Fact-checking the New Hampshire debates
Updated Sunday, Jan. 8, 2012, at 5:30 p.m.
In a busy weekend before Tuesday's Jan. 10, 2012, New Hampshire primary, Republican candidates argued for the right to run against President Barack Obama in back-to-back televised debates.
But they didn't always do it truthfully.
As we cranked up the Truth-O-Meter, Texas Gov. Rick Perry went so far as to call the president a socialist.
That had us smelling smoke.
Mitt Romney, Rick Santorum, Ron Paul, Newt Gingrich, Jon Huntsman and Perry met Saturday night in a debate sponsored by ABC News/WMUR-TV at St. Anselm College, just outside of Manchester, then again — less than 12 hours later — on Sunday morning in an NBC News-Facebook debate in Concord.
They challenged the truth in claims about Obama, the economy and health care, while Gingrich earned our highest ruling of the weekend — Mostly True — in a claim about the EPA.
Romney ignored trade deals with South Korea, Colombia and Panama when he said at Saturday night's debate the president has opened up no new trade relationships with other nations.
"European nations and China over the last three years have opened up 44 different trade relationships with various nations in the world," he said. "This president has opened up none."
We rated his claim False.
On Sunday morning, Huntsman said Obama threw a bipartisan deficit reduction proposal "in the garbage can."
The president didn't exactly embrace the 2010 proposal, which emerged from a presidential commission chaired by former Republican Sen. Alan Simpson of Wyoming and former Democratic White House chief of staff Erskine Bowles. But his 2011 budget did reflect several of the plan's many ideas. We rated Huntsman's claim False.
Perry had the most ridiculous distortion of the weekend when he declared Obama "is a socialist."
However Perry might feel about the president's policies, they don't qualify as evidence of "governmental ownership and administration of the means of production and distribution of goods," economists told us.
We rated the governor's claim Pants on Fire.
Saturday night, Huntsman said, "I put bold proposals forward. I delivered a flat tax for my state. I took my state to No. 1 in job creation, with all due respect to what Rick Perry has said about Texas, we did a little bit better."
We've rated both claims before. Huntsman didn’t create a pure flat tax in Utah, but he did create a flatter one. As for jobs, the Utah economy did well, but it did not outpace Texas in job creation using the yardstick most economists — and the Bureau of Labor Statistics itself — use. We also don’t think it’s valid for Huntsman to claim as much credit as he does for himself and his tax changes for the jobs numbers. We rated the statement Half True.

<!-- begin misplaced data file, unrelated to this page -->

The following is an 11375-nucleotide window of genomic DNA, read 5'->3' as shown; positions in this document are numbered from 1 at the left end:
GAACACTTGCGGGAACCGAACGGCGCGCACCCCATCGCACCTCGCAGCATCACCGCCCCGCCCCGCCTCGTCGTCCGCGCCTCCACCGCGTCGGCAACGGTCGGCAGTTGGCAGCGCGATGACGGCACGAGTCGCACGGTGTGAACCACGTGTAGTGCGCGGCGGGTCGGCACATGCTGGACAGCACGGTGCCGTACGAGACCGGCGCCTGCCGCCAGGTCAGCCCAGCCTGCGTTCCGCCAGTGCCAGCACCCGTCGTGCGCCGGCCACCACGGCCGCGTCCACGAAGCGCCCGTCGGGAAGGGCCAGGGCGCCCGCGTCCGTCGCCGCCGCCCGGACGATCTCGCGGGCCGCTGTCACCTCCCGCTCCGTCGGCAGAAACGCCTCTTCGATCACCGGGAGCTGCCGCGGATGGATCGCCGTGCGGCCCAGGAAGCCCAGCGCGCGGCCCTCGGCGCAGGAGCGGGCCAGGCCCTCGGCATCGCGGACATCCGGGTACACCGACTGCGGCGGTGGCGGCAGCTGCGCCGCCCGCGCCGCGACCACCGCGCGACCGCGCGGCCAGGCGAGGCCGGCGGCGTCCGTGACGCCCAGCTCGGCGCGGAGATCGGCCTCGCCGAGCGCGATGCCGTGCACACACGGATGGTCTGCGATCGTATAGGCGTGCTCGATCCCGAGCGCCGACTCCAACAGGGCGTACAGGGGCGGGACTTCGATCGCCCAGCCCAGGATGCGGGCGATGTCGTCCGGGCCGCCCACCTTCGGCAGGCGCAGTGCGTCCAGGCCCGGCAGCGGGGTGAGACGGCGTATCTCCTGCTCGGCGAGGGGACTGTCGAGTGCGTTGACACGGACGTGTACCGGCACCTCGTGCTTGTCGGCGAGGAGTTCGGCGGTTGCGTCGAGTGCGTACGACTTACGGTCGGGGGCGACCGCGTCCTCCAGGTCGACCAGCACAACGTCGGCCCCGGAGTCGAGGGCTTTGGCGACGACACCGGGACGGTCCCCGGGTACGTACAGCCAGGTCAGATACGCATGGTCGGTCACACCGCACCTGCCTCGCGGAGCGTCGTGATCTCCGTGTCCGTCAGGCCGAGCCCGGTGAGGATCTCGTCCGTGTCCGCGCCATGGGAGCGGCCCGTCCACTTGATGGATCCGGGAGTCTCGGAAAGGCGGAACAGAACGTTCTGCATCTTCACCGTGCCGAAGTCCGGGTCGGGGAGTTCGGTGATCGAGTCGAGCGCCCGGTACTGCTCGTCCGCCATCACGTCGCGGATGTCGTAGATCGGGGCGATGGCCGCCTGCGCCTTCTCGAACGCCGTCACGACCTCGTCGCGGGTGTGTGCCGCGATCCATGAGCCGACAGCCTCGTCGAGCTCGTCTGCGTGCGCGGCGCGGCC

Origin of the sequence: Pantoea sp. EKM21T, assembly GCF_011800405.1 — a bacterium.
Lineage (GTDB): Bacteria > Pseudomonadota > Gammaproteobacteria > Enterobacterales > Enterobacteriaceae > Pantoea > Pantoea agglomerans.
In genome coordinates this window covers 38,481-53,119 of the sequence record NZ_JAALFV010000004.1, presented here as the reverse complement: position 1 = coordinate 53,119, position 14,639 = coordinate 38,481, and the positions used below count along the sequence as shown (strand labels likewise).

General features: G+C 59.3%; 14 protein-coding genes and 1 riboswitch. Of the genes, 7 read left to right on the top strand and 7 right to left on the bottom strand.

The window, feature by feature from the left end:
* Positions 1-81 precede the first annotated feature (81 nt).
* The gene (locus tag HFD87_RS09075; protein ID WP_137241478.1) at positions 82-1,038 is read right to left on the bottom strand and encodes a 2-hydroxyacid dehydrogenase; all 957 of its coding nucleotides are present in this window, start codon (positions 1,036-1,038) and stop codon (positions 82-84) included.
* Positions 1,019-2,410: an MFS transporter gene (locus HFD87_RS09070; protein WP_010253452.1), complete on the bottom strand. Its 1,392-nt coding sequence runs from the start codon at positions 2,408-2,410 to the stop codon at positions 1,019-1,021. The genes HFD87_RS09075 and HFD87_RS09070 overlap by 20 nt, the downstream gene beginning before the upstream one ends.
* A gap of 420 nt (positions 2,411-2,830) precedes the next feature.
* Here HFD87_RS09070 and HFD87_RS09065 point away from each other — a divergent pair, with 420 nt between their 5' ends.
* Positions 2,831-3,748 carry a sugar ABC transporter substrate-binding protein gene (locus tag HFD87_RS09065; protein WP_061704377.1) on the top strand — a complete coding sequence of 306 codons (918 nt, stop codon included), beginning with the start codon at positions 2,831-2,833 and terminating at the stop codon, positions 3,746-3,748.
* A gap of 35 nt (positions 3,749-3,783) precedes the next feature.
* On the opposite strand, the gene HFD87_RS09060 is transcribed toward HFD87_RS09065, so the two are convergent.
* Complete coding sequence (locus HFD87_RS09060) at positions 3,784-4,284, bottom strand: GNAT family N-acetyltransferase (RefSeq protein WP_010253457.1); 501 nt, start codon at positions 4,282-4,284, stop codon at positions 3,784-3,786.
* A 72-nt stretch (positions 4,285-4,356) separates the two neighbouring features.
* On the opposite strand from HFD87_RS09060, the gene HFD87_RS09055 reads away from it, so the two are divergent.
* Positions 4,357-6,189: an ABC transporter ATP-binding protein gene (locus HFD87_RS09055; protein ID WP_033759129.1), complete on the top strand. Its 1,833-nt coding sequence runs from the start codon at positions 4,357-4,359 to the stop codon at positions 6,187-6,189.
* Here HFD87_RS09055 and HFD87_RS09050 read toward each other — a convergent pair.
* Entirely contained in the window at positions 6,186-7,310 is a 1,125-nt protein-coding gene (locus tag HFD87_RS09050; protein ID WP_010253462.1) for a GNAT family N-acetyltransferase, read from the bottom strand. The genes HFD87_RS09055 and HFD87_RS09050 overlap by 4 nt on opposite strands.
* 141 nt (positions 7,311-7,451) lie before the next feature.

Romney used one of his favorite attacks to invoke the specter of socialism.
"We're only inches away from no longer being a free economy," he said.
It’s true that the government’s footprint on spending has grown over the past few years, due in large part to the recession. But while the statistics show that the government continues to have a large influence on the economy, there is little indication that the government’s role has risen dramatically enough over the past few years to threaten the kind of free market that the United States has operated under in recent decades. And international comparisons show that the country ranks low in both total tax burden and high in economic freedom. In June and August, we found this claim to merit a Pants on Fire.
Now Romney's achieved a PolitiFact hat trick.
In Sunday morning's debate, Romney indulged in another of his favorite talking points, about the need to shrink the federal government. Where would he start? With the national health reform plan Obama signed in 2010.
"The No. 1 to cut is Obamacare. That saves $95 billion a year," Romney said in the Concord debate.
That savings figure is one he has cited before, and we found it to be incorrect. Yes, the nonpartisan Congressional Budget Office reported repealing the law would prevent $95 billion in spending in 2016. But the law had many moving parts — some of which were revenue sources to pay for the spending. When the CBO looked at the first 10 years without the law, from 2012 to 2021, it found repealing it added $210 billion to the deficit. We rated Romney's statement False.
Santorum also repeated a misleading claim on Sunday, that a plan to transform Medicare into a premium support program would provide "pretty much" the same coverage that members of Congress receive. The proposal, by Rep. Paul Ryan, R-Wis., would require private insurers to meet standards set by the same federal office that sets standards for congressional plans. Medicare beneficiaries would be able to select from different insurance options, and the government would pay part of their premiums, as it does for members of Congress.
But premium support under Ryan's plan wouldn't keep pace with rising medical costs the way Congress' plan does. Meanwhile, seniors make less income to pay for uncovered costs. We rated Santorum's statement Mostly False.
Excessive government regulation commanded a good portion of Sunday morning's debate. Former Speaker Newt Gingrich, asked about his idea to replace the Environmental Protection Agency, said the agency is "increasingly radical," and "increasingly imperious."
"The city of Nashua recently had a dump that was cited by EPA," he said. "They went down to find out, what was it being cited for? And they told them, frankly, 'We don't know. We can't find the records that lead to this citation, and we're not exactly sure what it referenced. But it must be bad or we wouldn't have sent it out.'"
Nashua Telegraph reporter Albert McKeon, who reported on the city's EPA problem last month, said Gingrich's largely got it right. While the city wasn't cited, it was placed on a watch list for an outdated action with only vague explanation. We rated his claim Mostly True.